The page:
Chaverim of Rockland asks public for security camera access and money for license plate readers

The initiative has raised some privacy concerns, but the organization is otherwise highly praised within Rockland’s Haredi community

An overhead license plate reader in Rockland County. Credit: Shtetl (Overlay: Chaverim ad for “Lend an Eye”)

Mar 6, 2024 1:45 PM


Chaverim of Rockland has asked the public for access to exterior security cameras and for funds to install new cameras and license plate readers around Rockland county, according to a post by the organization last month on X, formerly Twitter. But some experts have expressed concern over potential privacy violations.

Chaverim, which is officially recognized by the Town of Ramapo as an emergency services organization, is a volunteer-run group that helps with roadside assistance, search and rescue, and safety and security matters.

The new initiative, “Lend an Eye,” was also announced in local ad circulars and community bulletins, asking the public, “Do you have a CCTV camera monitoring the street? Give Chaverim access to your exterior cameras to use in case of an emergency.” In addition, Chaverim is asking the public to sponsor the purchase of additional cameras and license plate readers to be placed “in strategic locations around Rockland.”

The Chaverim ads for the “Lend an Eye” campaign

However, some experts are alarmed by this new initiative. Albert Fox Cahn, executive director of STOP, the Surveillance Technology Oversight Project, a privacy advocacy group, told Shtetl, “This sort of system is invasive. It's ripe for abuse.”

Cahn said that while public-facing cameras and license plate readers are legal, they raise serious concerns. “There’s a lot of potential for discrimination or other illegal conduct building off of that data.” Asked about existing regulatory frameworks for such systems, he conceded there isn’t much. “It’s a wild west right now in New York. We have almost no meaningful protections against these sorts of public-private surveillance partnerships.”

The Rockland Haredi community, however, might find security concerns more pressing than privacy issues.

In January 2020, following the antisemitic stabbing attack at a 2019 Chanukah event at the home of a Monsey rabbi, then-governor Andrew Cuomo pledged $680,000 for license plate readers in Monsey and New Square to beef up security for Rockland’s Haredi community, Lohud reported at the time. The stabbing suspect was tracked down using information from an LPR.

According to the Lohud report, Cuomo stressed that privacy concerns need to be balanced with security necessities. “People want privacy, I understand that, but people also want security.” Cuomo added, “This is a community under attack” and “in this case, public safety outweighs privacy.”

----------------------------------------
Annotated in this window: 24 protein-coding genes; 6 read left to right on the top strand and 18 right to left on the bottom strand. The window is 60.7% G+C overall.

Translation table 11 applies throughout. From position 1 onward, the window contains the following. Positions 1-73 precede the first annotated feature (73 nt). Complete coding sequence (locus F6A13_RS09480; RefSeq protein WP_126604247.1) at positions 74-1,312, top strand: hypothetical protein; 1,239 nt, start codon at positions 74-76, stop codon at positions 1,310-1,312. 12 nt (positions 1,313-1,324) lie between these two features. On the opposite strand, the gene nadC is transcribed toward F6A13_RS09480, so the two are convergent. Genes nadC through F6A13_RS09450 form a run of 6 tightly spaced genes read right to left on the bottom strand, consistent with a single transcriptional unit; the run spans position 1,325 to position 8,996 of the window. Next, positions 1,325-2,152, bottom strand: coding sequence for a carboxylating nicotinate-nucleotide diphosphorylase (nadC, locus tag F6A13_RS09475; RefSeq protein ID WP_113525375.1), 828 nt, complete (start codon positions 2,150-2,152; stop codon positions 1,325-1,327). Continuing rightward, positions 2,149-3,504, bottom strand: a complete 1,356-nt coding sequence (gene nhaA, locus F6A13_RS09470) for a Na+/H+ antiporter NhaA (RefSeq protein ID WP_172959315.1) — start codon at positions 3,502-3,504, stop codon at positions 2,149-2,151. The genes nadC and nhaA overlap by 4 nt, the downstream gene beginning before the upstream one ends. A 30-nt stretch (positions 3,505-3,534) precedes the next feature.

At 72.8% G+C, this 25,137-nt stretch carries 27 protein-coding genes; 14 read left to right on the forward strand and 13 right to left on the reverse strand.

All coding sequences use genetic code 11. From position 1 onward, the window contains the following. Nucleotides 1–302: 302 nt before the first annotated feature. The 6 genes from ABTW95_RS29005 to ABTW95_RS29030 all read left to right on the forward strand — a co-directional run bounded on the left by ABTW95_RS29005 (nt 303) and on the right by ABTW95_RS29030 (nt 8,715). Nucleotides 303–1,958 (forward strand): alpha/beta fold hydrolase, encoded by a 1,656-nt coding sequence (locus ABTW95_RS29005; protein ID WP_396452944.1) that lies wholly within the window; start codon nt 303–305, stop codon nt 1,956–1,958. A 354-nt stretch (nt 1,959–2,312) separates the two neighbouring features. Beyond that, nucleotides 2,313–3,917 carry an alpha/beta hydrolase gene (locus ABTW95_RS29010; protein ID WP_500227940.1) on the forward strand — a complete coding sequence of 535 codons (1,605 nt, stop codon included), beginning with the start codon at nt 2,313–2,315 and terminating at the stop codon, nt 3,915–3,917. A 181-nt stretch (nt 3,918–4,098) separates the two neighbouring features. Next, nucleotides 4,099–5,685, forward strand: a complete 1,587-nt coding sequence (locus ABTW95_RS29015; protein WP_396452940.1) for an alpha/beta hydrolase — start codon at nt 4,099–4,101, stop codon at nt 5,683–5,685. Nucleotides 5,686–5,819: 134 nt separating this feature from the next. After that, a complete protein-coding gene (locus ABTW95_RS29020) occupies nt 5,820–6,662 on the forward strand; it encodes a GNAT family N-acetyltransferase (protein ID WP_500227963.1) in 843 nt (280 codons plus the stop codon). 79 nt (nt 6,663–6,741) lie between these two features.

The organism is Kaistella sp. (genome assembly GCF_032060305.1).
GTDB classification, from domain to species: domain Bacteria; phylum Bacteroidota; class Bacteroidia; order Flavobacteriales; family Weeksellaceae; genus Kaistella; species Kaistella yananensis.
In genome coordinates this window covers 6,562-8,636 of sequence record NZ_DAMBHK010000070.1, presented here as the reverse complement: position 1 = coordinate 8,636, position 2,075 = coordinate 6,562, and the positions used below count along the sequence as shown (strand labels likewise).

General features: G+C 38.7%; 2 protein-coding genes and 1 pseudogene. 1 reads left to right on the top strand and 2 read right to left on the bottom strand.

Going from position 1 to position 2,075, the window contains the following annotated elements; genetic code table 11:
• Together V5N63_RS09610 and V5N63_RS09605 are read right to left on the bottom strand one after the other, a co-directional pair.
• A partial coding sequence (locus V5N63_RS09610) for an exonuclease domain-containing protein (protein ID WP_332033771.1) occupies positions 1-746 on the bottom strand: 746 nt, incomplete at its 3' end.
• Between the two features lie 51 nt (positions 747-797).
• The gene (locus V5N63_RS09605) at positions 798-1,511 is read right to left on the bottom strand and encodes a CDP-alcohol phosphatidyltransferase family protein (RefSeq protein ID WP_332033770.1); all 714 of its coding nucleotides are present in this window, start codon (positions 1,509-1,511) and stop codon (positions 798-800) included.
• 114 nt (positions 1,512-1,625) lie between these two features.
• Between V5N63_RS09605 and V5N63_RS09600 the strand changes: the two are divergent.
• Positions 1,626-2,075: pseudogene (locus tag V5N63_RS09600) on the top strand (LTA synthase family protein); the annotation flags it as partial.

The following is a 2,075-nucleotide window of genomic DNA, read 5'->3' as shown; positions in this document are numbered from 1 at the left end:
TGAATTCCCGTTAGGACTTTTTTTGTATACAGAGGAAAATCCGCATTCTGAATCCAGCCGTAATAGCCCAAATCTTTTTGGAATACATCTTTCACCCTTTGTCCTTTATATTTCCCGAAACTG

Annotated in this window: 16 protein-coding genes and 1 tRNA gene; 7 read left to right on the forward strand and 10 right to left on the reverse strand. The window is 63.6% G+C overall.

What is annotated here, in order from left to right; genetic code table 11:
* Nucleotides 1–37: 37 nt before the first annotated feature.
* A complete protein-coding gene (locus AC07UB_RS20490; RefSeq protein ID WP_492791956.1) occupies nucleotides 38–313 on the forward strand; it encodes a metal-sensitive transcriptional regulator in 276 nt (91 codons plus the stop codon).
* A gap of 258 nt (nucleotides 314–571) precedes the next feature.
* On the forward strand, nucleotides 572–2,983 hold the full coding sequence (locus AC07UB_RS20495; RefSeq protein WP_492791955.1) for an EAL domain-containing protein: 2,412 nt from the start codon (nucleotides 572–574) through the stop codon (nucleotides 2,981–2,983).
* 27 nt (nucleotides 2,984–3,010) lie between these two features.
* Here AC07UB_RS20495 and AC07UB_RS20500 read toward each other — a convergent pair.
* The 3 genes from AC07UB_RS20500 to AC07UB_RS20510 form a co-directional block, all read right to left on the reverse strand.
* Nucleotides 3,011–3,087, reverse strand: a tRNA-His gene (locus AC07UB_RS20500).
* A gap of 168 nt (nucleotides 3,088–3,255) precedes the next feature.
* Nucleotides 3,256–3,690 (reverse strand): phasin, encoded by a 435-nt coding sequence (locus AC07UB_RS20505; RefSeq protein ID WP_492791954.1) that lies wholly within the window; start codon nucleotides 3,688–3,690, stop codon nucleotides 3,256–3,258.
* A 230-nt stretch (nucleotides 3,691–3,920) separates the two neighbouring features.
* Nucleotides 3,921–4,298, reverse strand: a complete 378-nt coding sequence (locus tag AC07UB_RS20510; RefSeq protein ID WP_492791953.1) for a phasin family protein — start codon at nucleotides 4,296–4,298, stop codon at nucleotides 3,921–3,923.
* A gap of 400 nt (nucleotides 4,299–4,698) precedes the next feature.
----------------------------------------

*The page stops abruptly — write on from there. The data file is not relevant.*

According to Justin Schwartz, an Orthodox chaplain at the Spring Valley fire department, Chaverim took on a greater role in safety and security following that attack. It has also earned substantial goodwill within Rockland’s Orthodox Jewish community over the years. Chaverim’s strong grassroots support may serve to head off any concerns over invasion of privacy. 

“They’re do-gooders. They’re what I call the Lone Rangers of the highway,” Schwartz, who is an otherwise frequent critic of Haredi leaders, told Shtetl. “If you call for a flat tire, call for a battery charger, call for a lockout,” he said, Chaverim will show up to help at no cost. “They go to anybody. You can be Jewish, not Jewish, religious, not religious. They’re a bunch of great, dedicated personnel.”

While many other Haredi neighborhoods have separate security organizations such as Shmira or Shomrim, Rockland county does not. Chaverim therefore fills that role as well.

According to a 2013 report by the ACLU, the American Civil Liberties Union, “Databases of license plate reader information create opportunities for institutional abuse” and “open the door to abusive tracking.” The report adds, “Anyone with access to these systems could track his boss, his ex-wife, his romantic or workplace rivals, friends, enemies, neighbors, family.”

The report highlights a ruling by the U.S. Court of Appeals for the D.C. Circuit, which states, “A person who knows all of another’s travels can deduce whether he is a weekly church-goer, a heavy drinker, a regular at the gym, an unfaithful husband, an outpatient receiving medical treatment, an associate of particular individuals or political groups — and not just one such fact about a person, but all such facts.”

It is currently unclear what measures Chaverim is taking to protect the data from misuse or abuse. 

According to an article last year in the Yiddish-language Shtiebel magazine, Yosef Margaretten, the Chaverim coordinator and a member of the Ramapo Taxi and Limousine Commission, urged another Monsey organization, Mareches, to demand that non-Jewish taxicab companies have security cameras installed in all vehicles and give Chaverim access to the footage at all times.

Chaverim has declined Shtetl’s repeated requests for comment.

Ramapo Police Detective Sergeant Michael Higgins told Shtetl that Chaverim’s security camera initiative was an independent program and not directly affiliated with the police department in any way. But, he added, any information the police receive from groups like Chaverim are “absolutely welcomed and helpful to us.”

An ongoing crowdfunding campaign for Chaverim has received over a million dollars in donations, and includes the UJA-Federation of New York among its sponsors.